Weaker US job creation numbers and the first interest rate cut by Sweden’s central bank since 2016 gave investor risk appetite a modest boost during the first week of May. Flows to all EPFR-tracked Equity Funds climbed to a six-week high, High Yield Bond Funds recorded their biggest inflow since early November and Europe Equity Funds posted consecutive weekly inflows for the first time in over 14 months.

Despite the Swedish Riksbank’s decision and rekindled hopes of a US rate cut before the end of the year, plenty of investors continued to keep their animal spirits on a short leash. Emerging Markets Equity and Bond Funds both chalked up collective outflows, as did Technology Sector Funds, while flows into US Investment Grade Bond Funds rebounded and over $50 billion flowed into US Money Market Funds.

While 2024 has proved, in flow terms, a pale shadow of 2023 for US Money Market Funds, they have absorbed over $85 billion year-to-date and their collective AUM exceeds $7 trillion. Research by EPFR’s iMoneyNet team shows that the yields offered by these liquidity vehicles have peaked in the 4.8% to 5.2% range, and that maintaining yields at those levels has involved a near doubling of average portfolio durations between 2Q23 and 1Q24.

Chart representing 'Average monthly yields and asset duration for taxable US Money Market Funds, April 2023-March 2024'

Overall, investors steered a net $67.7 billion into all EPFR-tracked Money Market Funds during the week ending May 8, while Alternative Funds pulled in $988 million, Equity Funds $14.8 billion and Bond Funds $17.8 billion. Balanced Funds posted their 51st outflow over the past 12 months.

At the single country and asset class fund level, New Zealand Equity Funds posted their 16th outflow over the past 18 weeks, Switzerland Bond Funds chalked up their 11th straight inflow and flows into South Africa Money Market Funds climbed to a record high. Money flowed out of Physical Gold Funds for the fifth consecutive week, Cryptocurrency Funds took in fresh money for the 15th time year-to-date and Municipal Bond Funds posted their biggest inflow since early 1Q23.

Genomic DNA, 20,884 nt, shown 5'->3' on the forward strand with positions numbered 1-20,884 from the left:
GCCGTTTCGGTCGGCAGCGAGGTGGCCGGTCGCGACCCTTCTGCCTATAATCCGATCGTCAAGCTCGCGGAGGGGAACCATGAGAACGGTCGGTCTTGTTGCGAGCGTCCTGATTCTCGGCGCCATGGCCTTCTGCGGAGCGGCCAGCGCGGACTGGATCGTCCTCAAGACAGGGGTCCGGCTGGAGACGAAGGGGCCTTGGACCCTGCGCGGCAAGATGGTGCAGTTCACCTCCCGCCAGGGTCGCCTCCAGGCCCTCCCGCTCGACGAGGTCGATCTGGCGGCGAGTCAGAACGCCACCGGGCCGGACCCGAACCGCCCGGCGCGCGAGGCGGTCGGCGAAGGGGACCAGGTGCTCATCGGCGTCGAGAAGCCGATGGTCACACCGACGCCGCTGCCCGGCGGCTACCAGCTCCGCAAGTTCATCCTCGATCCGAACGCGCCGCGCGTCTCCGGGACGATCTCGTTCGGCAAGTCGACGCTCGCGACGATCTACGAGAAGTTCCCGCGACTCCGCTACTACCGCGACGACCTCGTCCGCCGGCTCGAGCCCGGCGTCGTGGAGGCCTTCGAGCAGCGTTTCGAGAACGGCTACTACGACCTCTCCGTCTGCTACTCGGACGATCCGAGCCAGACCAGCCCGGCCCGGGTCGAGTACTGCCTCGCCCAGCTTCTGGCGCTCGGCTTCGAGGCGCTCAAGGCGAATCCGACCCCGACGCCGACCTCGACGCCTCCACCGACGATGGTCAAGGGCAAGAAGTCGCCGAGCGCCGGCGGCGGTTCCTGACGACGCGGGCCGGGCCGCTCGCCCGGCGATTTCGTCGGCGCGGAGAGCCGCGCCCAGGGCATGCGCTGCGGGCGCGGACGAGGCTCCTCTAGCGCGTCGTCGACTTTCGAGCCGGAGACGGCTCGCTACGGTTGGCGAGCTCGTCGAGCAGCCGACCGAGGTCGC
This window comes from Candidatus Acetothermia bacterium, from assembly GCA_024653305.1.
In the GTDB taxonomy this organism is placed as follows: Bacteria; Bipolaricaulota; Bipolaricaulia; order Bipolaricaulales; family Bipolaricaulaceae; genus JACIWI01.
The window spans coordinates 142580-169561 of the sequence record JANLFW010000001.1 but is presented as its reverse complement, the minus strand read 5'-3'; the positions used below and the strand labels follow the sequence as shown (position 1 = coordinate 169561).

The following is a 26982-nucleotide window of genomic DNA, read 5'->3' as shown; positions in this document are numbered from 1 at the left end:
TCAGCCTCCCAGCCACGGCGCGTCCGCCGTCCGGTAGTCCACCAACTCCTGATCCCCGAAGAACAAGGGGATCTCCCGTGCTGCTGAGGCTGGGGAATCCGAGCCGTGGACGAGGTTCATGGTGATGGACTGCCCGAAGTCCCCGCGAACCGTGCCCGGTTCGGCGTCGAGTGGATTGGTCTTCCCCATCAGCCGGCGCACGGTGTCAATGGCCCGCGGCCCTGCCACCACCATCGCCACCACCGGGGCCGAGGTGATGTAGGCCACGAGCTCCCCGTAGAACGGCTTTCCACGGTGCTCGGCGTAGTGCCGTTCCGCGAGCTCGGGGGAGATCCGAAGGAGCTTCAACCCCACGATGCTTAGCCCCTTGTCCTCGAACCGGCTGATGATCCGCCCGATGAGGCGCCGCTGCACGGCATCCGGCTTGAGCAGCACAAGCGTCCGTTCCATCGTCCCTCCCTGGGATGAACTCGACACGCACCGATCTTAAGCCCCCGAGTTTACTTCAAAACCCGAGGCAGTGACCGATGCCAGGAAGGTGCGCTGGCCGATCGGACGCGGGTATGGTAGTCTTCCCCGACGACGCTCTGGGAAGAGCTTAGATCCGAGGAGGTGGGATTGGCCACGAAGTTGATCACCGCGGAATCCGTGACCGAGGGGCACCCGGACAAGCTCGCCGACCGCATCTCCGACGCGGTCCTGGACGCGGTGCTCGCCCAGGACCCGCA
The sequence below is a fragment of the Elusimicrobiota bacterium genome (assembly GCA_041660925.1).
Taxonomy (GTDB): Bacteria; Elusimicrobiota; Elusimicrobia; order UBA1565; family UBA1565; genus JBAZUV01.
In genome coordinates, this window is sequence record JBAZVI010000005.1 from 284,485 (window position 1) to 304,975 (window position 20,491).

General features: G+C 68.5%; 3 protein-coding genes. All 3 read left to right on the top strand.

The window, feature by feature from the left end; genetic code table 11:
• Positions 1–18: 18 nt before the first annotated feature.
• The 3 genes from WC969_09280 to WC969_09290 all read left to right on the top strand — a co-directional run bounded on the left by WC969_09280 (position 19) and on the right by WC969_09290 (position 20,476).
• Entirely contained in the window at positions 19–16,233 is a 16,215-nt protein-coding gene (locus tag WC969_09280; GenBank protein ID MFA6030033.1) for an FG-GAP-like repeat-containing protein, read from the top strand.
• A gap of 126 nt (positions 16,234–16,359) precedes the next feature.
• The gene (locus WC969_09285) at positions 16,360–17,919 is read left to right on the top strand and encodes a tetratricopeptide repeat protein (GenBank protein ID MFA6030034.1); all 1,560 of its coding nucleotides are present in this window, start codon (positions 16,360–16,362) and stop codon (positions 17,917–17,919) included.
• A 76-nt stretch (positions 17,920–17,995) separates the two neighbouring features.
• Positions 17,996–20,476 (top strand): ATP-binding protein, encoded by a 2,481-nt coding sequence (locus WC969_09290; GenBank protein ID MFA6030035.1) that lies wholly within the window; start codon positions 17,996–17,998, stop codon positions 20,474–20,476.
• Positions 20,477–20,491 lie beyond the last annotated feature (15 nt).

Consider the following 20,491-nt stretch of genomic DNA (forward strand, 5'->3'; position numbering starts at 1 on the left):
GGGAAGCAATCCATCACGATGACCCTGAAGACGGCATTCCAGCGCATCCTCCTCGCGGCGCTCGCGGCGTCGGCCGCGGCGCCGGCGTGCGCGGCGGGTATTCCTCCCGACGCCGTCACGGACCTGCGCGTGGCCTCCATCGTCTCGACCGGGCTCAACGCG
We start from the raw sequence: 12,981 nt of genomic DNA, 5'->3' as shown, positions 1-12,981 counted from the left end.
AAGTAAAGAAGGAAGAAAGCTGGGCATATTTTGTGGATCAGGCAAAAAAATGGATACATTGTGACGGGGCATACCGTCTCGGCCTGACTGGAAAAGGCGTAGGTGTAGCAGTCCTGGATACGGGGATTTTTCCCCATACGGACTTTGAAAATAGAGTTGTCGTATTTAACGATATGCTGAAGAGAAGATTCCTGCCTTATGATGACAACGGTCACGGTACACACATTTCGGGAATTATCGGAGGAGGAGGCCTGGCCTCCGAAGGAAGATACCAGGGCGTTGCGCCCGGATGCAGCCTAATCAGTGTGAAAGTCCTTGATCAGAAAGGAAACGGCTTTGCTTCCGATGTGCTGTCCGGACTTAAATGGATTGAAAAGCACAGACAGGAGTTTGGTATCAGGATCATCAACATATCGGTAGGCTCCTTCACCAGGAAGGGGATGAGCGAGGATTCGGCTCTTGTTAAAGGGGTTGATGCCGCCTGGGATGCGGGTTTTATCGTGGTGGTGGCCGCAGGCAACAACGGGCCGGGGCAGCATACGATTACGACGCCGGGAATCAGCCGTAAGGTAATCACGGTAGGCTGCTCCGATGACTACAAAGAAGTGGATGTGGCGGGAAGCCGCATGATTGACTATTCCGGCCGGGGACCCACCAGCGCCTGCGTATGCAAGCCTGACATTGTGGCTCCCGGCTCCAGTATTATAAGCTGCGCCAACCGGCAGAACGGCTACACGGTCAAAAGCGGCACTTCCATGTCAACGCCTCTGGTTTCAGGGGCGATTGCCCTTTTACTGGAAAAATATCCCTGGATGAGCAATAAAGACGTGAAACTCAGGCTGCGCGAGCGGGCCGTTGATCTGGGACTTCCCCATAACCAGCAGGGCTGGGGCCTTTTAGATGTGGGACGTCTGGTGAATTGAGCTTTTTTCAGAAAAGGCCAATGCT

Emerging Markets Equity Funds

Better Chinese economic data and positive, albeit modest, shifts in the outlook for US and European interest rates were not enough to stop EPFR-tracked Emerging Markets Equity Funds from posting their seventh outflow since the final week of February. Three of the four major regional groups did post inflows, and flows into retail share classes were the largest in over nine months. However, those were offset by redemptions from Asia ex-Japan Equity Funds which were driven by net outflows of over $1.5 billion from China Equity Funds.

The latest week saw redemptions from domestically domiciled China Equity Funds hit a 10-week high, and foreign domiciled funds post their seventh consecutive outflow or 11th over the past 12 weeks. China Dividend Funds reported their third largest outflow during the past 12 months and funds with a state-owned enterprise (SOE) focus snapped their longest inflow streak in over 10 months.

Chart representing 'Cumulative weekly flows (% of AUM) for China State-Owned Enterprise (SOE) and all China Equity Funds, 2023-YTD'

Other Asia ex-Japan Country Fund groups fared better, with Korea Equity Funds extending their longest inflow streak since a seven-week run ended in mid-February, Taiwan (POC) Equity Funds taking in fresh money for the sixth week running and India Equity Funds adding another $685 million. India is halfway through a general election that will decide if incumbent Prime Minister Narendra Modi’s administration will remain in office for another five years and, if so, whether they will enjoy a legislative ‘super majority’ that opens the door to constitutional amendments.